Mr Justice Sean Ryan said the receiver of Lotamore House, Tivoli Rd, Cork, was under no obligation to take seriously a notice sent to him by the trust in October.
He said the “Notice of Fraud and Barratry”, and a subsequent “Notice of Dishonour”, had no legal basis and that would be clear to anybody who looked at them. Judge Ryan said the documents were used by Mr Allen to lay claim to land which he had “no interest in whatsoever”.
The judge said the warnings, issued on behalf of the Rodolphus Allen Private Family Trust, might have been designed to provide some form of justification for unlawful activity.
“It is perfectly obvious to anybody who knows anything, whether lawyer or non-lawyer, that these notices are nonsense.
“They are not meant to convince anybody but they may have the impact of intimidating people or they may fool others that there is some justification for acting on them.”
The judge was ruling on whether Mr Allen should have to pay costs of injunction proceedings that the receiver, David Carson, took to keep the trust off the Lotamore House property.
Mr Allen’s barrister had said his client accepted the terms of the injunction but he should not have to pay costs because the receiver had been warned, when the notices were sent, that there was a rival ownership claim on the property.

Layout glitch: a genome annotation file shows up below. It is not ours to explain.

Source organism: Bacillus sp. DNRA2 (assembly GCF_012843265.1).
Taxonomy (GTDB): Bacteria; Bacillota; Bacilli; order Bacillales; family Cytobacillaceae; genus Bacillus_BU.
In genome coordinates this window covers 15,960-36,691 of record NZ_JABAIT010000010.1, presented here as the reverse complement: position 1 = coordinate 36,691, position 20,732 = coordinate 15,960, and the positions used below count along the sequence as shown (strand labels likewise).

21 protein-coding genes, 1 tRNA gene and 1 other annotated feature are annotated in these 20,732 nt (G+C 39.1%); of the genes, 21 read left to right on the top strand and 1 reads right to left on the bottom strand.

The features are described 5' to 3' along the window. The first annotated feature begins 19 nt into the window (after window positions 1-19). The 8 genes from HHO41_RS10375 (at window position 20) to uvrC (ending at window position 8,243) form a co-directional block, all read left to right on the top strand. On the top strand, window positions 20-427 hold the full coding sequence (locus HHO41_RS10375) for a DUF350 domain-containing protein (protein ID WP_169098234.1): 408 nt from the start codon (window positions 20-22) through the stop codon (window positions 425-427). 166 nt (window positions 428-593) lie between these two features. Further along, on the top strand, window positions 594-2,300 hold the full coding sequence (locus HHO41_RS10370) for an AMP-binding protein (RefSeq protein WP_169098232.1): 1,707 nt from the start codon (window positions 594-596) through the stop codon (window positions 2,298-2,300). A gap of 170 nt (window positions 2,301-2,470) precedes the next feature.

The judge said those notices could not be taken seriously so the costs’ claim was indefensible.
He ordered Mr Allen to pay the legal bills.
On Monday, Mr Allen was arrested on the property in Tivoli on foot of a separate bench warrant, after he had begun moving into the outhouses at Lotamore House. He had been a fugitive for two months but was located by the Irish Examiner and reported to gardaí. While he was in custody a number of men associated with the trust moved onto the site. On Wednesday, the Garda Emergency Response Unit was called to the scene and a shotgun was discovered in a caravan that had been used by the trust.
Mr Justice Ryan said the circumstances that arose at Lotamore had revealed “unsatisfactory and unsavoury activity”.
However, he said now Mr Allen deserved credit for accepting the terms of the injunction and agreeing to leave the property alone.
Throughout the summer, Mr Allen charged administration fees to accept properties into his trust. People signed up in the expectation that he had a legal strategy that would prevent banks from laying claim to properties that had been given as security.
However, in court yesterday Mr Allen accepted a permanent injunction preventing him from interfering with the sale of Lotamore House, which had been signed into the trust.
Its previous owner was Sidney McElhinney Properties Ltd, but it is due to be sold for €650,000.
Earlier in the day Mr Allen had appeared before the same judge in relation to the case of trespassing on a stud farm in Kildare.
Initially, Mr Allen said he was “not aware” why he was before the court or of the orders made against in relation to the stud farm.
Mr Justice Ryan said it was usual for somebody coming into court to purge their contempt, as indicated, to say, “[I knew] what I was doing and it will not happen again”.
Mr Allen apologised to the judge for his contempt over the stud farm and undertook to abide by court orders not to interfere with the receivers of the farm at Kennycourt, near Naas.